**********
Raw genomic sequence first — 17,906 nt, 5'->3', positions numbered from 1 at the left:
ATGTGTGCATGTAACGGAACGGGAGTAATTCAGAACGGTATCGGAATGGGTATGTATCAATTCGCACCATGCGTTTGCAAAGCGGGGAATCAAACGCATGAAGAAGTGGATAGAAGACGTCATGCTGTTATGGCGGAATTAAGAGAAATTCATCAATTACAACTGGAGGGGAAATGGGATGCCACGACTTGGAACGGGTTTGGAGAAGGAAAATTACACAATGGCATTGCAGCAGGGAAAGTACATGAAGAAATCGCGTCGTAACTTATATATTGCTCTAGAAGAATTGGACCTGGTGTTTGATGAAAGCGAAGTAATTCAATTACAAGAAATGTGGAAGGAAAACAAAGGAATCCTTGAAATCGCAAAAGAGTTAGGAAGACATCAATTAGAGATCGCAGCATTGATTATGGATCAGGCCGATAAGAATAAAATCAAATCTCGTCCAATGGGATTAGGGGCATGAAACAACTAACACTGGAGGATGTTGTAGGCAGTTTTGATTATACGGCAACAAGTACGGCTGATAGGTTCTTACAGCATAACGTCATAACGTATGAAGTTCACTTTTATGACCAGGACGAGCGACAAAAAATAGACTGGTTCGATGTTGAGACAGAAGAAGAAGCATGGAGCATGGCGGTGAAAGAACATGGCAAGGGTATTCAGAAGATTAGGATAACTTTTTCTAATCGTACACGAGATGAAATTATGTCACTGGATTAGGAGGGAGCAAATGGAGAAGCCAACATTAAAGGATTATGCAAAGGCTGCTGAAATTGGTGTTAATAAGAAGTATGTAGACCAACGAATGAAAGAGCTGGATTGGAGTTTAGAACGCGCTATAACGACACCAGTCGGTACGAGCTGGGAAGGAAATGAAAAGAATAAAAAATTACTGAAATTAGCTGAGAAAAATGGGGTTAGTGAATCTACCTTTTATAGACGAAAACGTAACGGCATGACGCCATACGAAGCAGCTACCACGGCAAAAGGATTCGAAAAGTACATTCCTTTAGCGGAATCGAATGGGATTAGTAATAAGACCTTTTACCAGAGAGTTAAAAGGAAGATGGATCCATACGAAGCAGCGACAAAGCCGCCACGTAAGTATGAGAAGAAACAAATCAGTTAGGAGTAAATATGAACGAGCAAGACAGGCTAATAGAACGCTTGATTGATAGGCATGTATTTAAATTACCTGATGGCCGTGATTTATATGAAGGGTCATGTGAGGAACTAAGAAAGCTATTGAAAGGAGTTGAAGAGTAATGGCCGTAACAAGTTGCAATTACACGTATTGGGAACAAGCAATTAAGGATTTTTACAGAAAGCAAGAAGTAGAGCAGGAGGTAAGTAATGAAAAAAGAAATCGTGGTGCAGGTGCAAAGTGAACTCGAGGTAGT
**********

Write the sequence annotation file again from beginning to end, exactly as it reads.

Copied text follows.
Raw genomic sequence first — 17,906 nt, 5'->3', positions numbered from 1 at the left:
ATGTGTGCATGTAACGGAACGGGAGTAATTCAGAACGGTATCGGAATGGGTATGTATCAATTCGCACCATGCGTTTGCAAAGCGGGGAATCAAACGCATGAAGAAGTGGATAGAAGACGTCATGCTGTTATGGCGGAATTAAGAGAAATTCATCAATTACAACTGGAGGGGAAATGGGATGCCACGACTTGGAACGGGTTTGGAGAAGGAAAATTACACAATGGCATTGCAGCAGGGAAAGTACATGAAGAAATCGCGTCGTAACTTATATATTGCTCTAGAAGAATTGGACCTGGTGTTTGATGAAAGCGAAGTAATTCAATTACAAGAAATGTGGAAGGAAAACAAAGGAATCCTTGAAATCGCAAAAGAGTTAGGAAGACATCAATTAGAGATCGCAGCATTGATTATGGATCAGGCCGATAAGAATAAAATCAAATCTCGTCCAATGGGATTAGGGGCATGAAACAACTAACACTGGAGGATGTTGTAGGCAGTTTTGATTATACGGCAACAAGTACGGCTGATAGGTTCTTACAGCATAACGTCATAACGTATGAAGTTCACTTTTATGACCAGGACGAGCGACAAAAAATAGACTGGTTCGATGTTGAGACAGAAGAAGAAGCATGGAGCATGGCGGTGAAAGAACATGGCAAGGGTATTCAGAAGATTAGGATAACTTTTTCTAATCGTACACGAGATGAAATTATGTCACTGGATTAGGAGGGAGCAAATGGAGAAGCCAACATTAAAGGATTATGCAAAGGCTGCTGAAATTGGTGTTAATAAGAAGTATGTAGACCAACGAATGAAAGAGCTGGATTGGAGTTTAGAACGCGCTATAACGACACCAGTCGGTACGAGCTGGGAAGGAAATGAAAAGAATAAAAAATTACTGAAATTAGCTGAGAAAAATGGGGTTAGTGAATCTACCTTTTATAGACGAAAACGTAACGGCATGACGCCATACGAAGCAGCTACCACGGCAAAAGGATTCGAAAAGTACATTCCTTTAGCGGAATCGAATGGGATTAGTAATAAGACCTTTTACCAGAGAGTTAAAAGGAAGATGGATCCATACGAAGCAGCGACAAAGCCGCCACGTAAGTATGAGAAGAAACAAATCAGTTAGGAGTAAATATGAACGAGCAAGACAGGCTAATAGAACGCTTGATTGATAGGCATGTATTTAAATTACCTGATGGCCGTGATTTATATGAAGGGTCATGTGAGGAACTAAGAAAGCTATTGAAAGGAGTTGAAGAGTAATGGCCGTAACAAGTTGCAATTACACGTATTGGGAACAAGCAATTAAGGATTTTTACAGAAAGCAAGAAGTAGAGCAGGAGGTAAGTAATGAAAAAAGAAATCGTGGTGCAGGTGCAAAGTGAACTCGAGGTAGT